Debit Fee Delay Hangs By A Thread

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WASHINGTON – A chief sponsor of the bid to delay debit fee cuts conceded this afternoon his proposal doesn’t have enough votes to pass and he moved instead to change the debit fee proposal to allow the Federal Reserve to consider additional costs, like fraud losses, in its final rule.

“I realize we don’t have 60 votes in this body to just do away with price-fixing,” Tennessee Republican Robert Corker told Senate colleagues just moments ago. “So what I’ve tried to do is seek a better solution than the one that has come forth.”

Debate on the debit bid is starting now and is expected to culminate in a vote sometime tomorrow or Thursday. 

Corker, who has teamed with Montana Democrat in efforts to delay implementation of the debit rule, said a compromise being shopped with fellow senators would allow the Fed to expand the costs it can include in determining a cap on debit fees to allow other costs like fraud and executive wages. “What it really does, the essence of it is, it directs the Fed, instead of setting prices on debit cards based solely on the incremental costs of the transaction, it allows them to consider all costs, both fixed and incremental, something that anybody in this body that happened to be in business certainly would want to be the case,” Corker said.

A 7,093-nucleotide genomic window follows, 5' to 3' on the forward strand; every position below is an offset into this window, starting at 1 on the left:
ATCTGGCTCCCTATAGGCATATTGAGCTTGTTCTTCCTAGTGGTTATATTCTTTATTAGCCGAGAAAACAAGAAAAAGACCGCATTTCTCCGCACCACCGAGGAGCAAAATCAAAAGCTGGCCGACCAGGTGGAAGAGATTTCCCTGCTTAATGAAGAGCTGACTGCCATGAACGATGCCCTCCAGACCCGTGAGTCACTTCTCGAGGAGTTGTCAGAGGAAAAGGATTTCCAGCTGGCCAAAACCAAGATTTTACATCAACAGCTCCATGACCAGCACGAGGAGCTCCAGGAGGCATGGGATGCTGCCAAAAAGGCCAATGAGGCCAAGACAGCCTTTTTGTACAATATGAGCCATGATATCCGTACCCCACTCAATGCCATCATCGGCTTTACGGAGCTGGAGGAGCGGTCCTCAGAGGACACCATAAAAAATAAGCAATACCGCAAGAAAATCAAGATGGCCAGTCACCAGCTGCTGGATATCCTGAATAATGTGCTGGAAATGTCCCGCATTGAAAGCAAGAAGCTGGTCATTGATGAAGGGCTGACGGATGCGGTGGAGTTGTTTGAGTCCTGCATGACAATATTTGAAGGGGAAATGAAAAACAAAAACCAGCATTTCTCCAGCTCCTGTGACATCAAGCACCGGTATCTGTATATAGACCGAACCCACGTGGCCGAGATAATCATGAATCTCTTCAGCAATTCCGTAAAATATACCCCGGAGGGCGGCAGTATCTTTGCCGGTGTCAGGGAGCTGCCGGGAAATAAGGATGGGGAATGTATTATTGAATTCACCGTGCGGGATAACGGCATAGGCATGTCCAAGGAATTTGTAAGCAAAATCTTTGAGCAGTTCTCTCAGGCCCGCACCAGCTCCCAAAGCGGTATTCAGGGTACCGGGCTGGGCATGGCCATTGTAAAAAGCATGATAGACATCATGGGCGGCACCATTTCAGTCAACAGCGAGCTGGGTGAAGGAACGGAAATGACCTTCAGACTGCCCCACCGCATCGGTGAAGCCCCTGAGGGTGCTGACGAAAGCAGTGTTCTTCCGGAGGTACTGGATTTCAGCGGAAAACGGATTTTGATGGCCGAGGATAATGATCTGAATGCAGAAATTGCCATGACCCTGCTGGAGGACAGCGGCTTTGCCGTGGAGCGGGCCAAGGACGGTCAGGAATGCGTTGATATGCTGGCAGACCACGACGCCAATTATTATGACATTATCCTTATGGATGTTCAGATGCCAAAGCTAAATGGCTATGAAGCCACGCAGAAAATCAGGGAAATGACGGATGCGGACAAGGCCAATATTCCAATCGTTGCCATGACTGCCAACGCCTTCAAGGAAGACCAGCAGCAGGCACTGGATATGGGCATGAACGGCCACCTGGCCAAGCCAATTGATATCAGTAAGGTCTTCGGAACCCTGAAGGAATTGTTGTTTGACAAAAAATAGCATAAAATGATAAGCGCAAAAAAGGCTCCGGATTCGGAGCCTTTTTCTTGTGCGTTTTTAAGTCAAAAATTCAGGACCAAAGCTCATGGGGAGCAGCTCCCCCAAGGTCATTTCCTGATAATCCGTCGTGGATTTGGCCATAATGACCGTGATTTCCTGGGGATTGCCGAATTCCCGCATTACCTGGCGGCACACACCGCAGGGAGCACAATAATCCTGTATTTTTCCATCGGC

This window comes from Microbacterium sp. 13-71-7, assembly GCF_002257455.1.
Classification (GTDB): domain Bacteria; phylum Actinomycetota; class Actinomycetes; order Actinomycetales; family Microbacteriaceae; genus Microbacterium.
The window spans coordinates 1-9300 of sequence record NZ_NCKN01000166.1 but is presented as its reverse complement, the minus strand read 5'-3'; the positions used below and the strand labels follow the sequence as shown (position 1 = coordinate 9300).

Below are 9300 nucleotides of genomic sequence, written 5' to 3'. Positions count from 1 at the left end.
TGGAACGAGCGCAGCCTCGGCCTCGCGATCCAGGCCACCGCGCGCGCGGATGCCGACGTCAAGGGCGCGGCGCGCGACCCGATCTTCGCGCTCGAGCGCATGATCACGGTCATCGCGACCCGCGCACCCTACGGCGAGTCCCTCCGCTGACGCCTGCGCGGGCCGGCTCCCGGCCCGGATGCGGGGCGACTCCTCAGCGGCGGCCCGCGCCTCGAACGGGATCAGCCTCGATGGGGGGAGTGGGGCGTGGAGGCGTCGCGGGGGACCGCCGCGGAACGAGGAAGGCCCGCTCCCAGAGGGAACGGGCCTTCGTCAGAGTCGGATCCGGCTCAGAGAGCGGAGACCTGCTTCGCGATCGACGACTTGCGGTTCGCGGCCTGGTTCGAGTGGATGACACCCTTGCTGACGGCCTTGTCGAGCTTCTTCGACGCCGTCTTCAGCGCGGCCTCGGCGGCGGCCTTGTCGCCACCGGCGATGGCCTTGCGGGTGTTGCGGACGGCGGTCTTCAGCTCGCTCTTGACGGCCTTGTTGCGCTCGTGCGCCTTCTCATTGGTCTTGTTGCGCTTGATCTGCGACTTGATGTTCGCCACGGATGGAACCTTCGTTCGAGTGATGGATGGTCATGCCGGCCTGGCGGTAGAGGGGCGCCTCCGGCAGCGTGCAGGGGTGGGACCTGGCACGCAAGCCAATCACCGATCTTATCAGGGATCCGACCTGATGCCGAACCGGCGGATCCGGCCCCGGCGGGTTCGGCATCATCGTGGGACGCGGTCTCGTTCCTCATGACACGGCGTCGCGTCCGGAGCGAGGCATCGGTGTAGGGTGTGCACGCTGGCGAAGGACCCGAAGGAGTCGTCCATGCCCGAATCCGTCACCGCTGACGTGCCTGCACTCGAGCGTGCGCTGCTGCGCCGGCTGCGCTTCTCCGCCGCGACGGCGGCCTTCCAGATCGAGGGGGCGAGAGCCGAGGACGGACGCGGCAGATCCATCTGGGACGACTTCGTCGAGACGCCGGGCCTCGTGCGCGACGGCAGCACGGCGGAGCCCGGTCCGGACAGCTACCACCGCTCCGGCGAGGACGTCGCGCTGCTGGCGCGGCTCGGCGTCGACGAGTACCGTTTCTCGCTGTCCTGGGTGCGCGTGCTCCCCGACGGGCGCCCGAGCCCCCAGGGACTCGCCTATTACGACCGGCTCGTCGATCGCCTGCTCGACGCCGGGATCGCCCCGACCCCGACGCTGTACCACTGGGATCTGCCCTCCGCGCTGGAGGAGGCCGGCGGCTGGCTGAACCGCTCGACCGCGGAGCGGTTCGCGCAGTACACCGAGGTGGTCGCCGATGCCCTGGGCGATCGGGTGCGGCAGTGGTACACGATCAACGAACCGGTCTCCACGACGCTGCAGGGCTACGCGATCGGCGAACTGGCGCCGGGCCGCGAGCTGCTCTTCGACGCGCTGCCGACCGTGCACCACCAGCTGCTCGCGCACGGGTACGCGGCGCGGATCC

But Illinois Democrat Richard Durbin, who created the debit cap as part of last year’s Wall Street reform bill, rejected Corker’s proposal and moved towards a filibuster that will require a vote of 60 senators to move the delay in the debit rule.

“It is not a compromise,” Durbin said. “A compromise suggests that both sides came together and agreed on something. There has not been any input from the retailers, small businesses and consumers across America. The only compromise is among big banks and bigger banks in terms of what they’re going to collect on these debit cards.”

Meantime, the Electronic Payment Coalition, a group backed by CUNA, NAFCU, American Bankers Association, Visa and MasterCard, stepped up its multi-million dollar lobby for the debit delay with robocalls to millions of suburban Washington households. The robocalls urged people to contact their congressman to ask for delay in a rule "that will result in high profits for big corporations and higher fees for peope like you."

 

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